So this is my gambling. And I'm not in the mood to lose lots of money, though I got $200 from the ATM. I'm scoping out for $5 tables- these are the tables where it costs $5 to play one hand. There are none. Nor are there $10 tables. Or $20. I'm not sure if it's because it's Saturday, but the cheapest tables are $25. And there's only like four of them. The others are all $50 and up. Grrrrrr. At $25 a hand, and $200 in my pocket, I can afford to lose 8 hands. Eight. Losing eight hands in a row isn't suuuuper likely, but it's a definite possibility. And 8 hands will take approximately 2 minutes. So I am now realistically looking at the possibility of an "afternoon" of blackjack being over in less times than it takes to find a parking space. (and yes, for the record, I considered putting a 'your mom' joke in the 'less time' line just now). So, heart racing like I'm taking a test I'm not prepared for, I start playing. It was stressful, though ultimately uneventful. I ended up leaving down about $15. I was only ever up as much as $50, and never down more than $50. I couldn't tell you how long it took. In the end, I'm glad I left without losing more, since the only real long term outcome is to lose it all.
Now I decide that last night's dinner of Cool Ranch Doritos (what? I was excited to find them) has worn off, and I'm starving. I head back through the mall shops, and follow the signs to the food court for something hopefully cheap.
What I find is indeed cheap, as far as Singapore goes. It's a row of food places, and there are pictures of every meal you can order on the wall. Apparently these were all different food places, with registers every so often to indicate where one store began and another ended. To me though, it might as well have been one big restaurant. I walk around for like 15 minutes trying to decide. I'm skipping the one over there, because it has birds hanging in a case and they're...well, they're smiling happy, if you get my drift. Yucky. I'm also skipping that one, as their display has what looks to be a small fish completely just dipped in breading and fried. And by 'completely', I mean it looks like they just caught it from the river and fried it up. It has all its fins and everything. So yeah, not having that. I order some prawns and noodles, and it's here I notice that there's not a drink menu. And there's no soda machine back there. And I'm super thirsty. Surely I've missed something....I mean, people drink with their meals right? I look for a place to sit, and...no. No, they do not apparently drink with their meals. It's a full blown food court- tables, lots of people. And none of them have drinks. Everyone happily eating away, friends, families, kids, old people. I would guess maybe 150 people, and probably 3 of them have anything to drink. And they've got bottled water. Oh man, I'm going to die. My throat is closing up. I've never wanted something to drink more than right now. And yet I'm way starving, I've GOT to eat. So I eat my yucky watery noodles and prawns with their heads and antenna still attached. And then it's off to find something to drink.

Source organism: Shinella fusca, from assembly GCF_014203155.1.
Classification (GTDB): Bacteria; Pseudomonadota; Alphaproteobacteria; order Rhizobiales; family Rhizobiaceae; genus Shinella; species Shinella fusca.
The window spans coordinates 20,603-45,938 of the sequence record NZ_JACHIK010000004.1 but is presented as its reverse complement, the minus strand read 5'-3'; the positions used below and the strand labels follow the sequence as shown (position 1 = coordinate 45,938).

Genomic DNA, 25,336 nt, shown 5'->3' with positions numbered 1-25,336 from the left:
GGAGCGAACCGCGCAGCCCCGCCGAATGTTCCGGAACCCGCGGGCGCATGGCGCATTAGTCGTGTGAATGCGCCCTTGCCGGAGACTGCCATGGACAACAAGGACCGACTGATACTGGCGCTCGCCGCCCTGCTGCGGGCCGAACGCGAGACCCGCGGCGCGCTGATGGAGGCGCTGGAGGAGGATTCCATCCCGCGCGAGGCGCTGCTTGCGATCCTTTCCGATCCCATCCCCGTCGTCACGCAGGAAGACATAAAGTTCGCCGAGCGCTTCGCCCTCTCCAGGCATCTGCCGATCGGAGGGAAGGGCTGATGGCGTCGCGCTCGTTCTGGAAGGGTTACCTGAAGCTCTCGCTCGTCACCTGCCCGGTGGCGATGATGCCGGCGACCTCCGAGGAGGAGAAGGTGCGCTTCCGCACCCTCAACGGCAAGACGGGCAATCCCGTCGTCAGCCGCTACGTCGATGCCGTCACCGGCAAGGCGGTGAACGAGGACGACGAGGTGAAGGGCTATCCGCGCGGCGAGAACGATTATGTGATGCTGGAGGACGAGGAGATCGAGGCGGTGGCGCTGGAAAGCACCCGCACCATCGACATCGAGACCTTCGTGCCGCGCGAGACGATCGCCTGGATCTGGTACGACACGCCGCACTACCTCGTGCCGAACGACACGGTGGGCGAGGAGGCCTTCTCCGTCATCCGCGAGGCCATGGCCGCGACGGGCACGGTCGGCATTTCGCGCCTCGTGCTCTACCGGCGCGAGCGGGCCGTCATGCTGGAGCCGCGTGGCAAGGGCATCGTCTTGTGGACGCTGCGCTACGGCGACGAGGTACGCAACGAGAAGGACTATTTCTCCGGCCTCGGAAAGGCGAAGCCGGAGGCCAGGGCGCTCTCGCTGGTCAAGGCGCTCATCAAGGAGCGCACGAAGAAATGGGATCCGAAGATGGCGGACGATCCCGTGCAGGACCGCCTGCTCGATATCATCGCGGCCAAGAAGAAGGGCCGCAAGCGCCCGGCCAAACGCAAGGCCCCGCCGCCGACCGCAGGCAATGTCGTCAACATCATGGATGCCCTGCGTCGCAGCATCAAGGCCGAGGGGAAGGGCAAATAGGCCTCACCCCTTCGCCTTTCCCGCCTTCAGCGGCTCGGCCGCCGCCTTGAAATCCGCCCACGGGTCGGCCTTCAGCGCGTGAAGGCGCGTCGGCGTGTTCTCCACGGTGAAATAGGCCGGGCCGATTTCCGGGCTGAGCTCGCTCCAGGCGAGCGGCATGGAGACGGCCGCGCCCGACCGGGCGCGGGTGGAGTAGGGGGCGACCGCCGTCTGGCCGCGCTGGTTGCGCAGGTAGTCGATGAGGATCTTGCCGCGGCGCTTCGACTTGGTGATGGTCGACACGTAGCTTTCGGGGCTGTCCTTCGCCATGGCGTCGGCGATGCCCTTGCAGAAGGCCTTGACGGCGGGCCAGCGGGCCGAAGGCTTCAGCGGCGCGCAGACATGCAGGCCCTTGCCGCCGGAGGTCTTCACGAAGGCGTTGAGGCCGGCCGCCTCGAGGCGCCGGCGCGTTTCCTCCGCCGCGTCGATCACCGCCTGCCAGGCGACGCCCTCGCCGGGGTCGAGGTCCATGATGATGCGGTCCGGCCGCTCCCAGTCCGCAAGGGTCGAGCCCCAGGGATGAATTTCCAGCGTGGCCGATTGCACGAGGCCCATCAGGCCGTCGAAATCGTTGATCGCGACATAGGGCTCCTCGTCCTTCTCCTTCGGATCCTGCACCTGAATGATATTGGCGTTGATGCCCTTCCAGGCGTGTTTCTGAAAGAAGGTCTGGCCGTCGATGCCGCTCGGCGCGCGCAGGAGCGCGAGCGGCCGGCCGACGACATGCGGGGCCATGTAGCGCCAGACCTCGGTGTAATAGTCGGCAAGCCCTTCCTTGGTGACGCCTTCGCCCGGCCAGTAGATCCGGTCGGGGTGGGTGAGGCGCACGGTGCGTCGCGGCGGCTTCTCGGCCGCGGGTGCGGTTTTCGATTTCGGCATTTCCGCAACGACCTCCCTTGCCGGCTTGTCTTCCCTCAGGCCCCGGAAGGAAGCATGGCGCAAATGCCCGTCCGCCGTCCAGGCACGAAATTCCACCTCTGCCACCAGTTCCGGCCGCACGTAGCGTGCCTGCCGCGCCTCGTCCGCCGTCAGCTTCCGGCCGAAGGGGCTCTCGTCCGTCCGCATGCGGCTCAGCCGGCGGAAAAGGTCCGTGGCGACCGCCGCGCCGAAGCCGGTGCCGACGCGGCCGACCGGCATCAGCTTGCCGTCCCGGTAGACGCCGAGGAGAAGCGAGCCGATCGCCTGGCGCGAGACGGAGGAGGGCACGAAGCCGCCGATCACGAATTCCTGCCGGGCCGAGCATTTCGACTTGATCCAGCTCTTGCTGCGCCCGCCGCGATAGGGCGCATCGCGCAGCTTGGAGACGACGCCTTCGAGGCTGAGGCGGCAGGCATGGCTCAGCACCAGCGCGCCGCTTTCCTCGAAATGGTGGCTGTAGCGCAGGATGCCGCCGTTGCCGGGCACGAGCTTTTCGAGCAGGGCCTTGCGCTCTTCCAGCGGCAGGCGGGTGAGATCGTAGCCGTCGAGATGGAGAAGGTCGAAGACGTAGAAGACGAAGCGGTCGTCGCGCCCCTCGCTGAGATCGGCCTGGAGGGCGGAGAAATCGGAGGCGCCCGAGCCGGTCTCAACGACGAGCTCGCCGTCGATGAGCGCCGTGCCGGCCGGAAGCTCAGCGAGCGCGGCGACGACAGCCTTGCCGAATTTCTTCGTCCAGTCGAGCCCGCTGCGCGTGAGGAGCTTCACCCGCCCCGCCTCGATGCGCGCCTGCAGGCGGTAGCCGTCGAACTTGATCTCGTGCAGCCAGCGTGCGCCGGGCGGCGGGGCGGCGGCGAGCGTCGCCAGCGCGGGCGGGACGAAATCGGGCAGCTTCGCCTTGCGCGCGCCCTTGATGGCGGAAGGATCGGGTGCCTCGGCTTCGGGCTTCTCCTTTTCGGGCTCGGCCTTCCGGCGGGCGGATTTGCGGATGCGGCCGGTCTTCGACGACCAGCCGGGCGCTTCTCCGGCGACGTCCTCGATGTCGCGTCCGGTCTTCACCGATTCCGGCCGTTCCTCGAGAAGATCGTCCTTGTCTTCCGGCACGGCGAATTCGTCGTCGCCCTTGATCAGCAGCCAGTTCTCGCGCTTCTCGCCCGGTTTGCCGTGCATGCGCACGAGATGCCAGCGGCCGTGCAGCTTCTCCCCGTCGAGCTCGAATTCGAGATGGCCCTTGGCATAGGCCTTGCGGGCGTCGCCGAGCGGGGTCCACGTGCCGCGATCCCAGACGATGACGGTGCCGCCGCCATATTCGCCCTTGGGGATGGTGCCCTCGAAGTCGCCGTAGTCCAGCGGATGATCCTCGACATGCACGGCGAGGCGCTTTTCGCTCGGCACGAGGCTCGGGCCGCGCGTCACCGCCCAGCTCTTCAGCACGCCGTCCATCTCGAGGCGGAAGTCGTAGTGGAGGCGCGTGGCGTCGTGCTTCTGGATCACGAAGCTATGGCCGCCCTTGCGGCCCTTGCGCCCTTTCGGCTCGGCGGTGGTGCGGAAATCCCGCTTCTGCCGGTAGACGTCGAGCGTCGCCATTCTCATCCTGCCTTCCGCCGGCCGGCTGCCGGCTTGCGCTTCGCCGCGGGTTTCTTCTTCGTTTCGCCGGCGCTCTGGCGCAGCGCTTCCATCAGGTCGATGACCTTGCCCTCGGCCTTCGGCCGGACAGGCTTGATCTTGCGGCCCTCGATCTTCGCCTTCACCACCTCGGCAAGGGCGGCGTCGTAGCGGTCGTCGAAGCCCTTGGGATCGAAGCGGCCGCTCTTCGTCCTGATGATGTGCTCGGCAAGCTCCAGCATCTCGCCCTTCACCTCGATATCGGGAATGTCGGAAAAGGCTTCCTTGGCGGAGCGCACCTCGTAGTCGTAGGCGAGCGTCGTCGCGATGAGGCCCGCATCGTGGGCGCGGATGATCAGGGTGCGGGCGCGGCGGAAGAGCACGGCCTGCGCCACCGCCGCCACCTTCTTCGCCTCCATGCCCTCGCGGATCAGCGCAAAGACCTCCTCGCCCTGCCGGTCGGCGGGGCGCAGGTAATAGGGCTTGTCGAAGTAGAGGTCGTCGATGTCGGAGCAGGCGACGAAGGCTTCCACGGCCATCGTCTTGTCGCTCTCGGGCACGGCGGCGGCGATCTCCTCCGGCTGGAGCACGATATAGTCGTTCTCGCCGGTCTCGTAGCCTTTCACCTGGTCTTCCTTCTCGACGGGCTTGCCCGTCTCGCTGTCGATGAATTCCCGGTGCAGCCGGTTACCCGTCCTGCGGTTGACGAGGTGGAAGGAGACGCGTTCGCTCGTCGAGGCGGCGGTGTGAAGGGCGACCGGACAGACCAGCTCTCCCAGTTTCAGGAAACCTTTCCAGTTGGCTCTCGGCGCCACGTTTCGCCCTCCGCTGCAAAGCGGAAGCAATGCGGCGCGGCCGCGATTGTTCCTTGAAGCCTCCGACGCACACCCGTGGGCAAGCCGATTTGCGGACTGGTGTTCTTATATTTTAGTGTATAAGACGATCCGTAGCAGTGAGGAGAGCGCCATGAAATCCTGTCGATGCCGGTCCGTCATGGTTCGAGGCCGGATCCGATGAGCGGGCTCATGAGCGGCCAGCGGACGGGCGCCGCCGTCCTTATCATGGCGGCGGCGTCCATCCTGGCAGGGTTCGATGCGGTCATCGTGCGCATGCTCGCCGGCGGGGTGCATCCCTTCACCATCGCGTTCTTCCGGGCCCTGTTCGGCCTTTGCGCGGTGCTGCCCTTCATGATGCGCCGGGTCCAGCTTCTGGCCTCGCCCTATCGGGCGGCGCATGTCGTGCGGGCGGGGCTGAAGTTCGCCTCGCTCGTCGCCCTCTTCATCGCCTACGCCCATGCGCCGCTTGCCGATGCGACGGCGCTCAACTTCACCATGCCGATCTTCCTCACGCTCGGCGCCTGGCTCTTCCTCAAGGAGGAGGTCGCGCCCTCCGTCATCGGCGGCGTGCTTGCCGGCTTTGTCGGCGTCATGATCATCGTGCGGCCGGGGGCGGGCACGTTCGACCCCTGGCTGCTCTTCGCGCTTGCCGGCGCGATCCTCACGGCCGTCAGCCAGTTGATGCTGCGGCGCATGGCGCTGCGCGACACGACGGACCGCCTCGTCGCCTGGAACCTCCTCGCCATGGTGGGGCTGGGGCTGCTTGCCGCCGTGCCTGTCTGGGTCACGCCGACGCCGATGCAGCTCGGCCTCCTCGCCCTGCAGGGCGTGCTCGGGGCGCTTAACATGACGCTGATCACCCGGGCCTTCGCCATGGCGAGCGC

This mall is a desert. It has a freaking river- with boats- in the middle of it. You know what it doesn't have? A water fountain. I pass 3 bathrooms, and not a single water fountain. I walk about a hundred stores, and none of them serve drinks. Possibly the ice cream store, but as it was $10 for a tiny kids cup, I wasn't going to ask, because screw them.
Ladies and gentleman, I walked 20 minutes back to my apartment. I walked straight into that 7-11 around the corner and served myself the biggest Big Gulp that 7-11 had ever served. That Coke was the sweet nectar of life. I should've tipped the cashier I was so happy.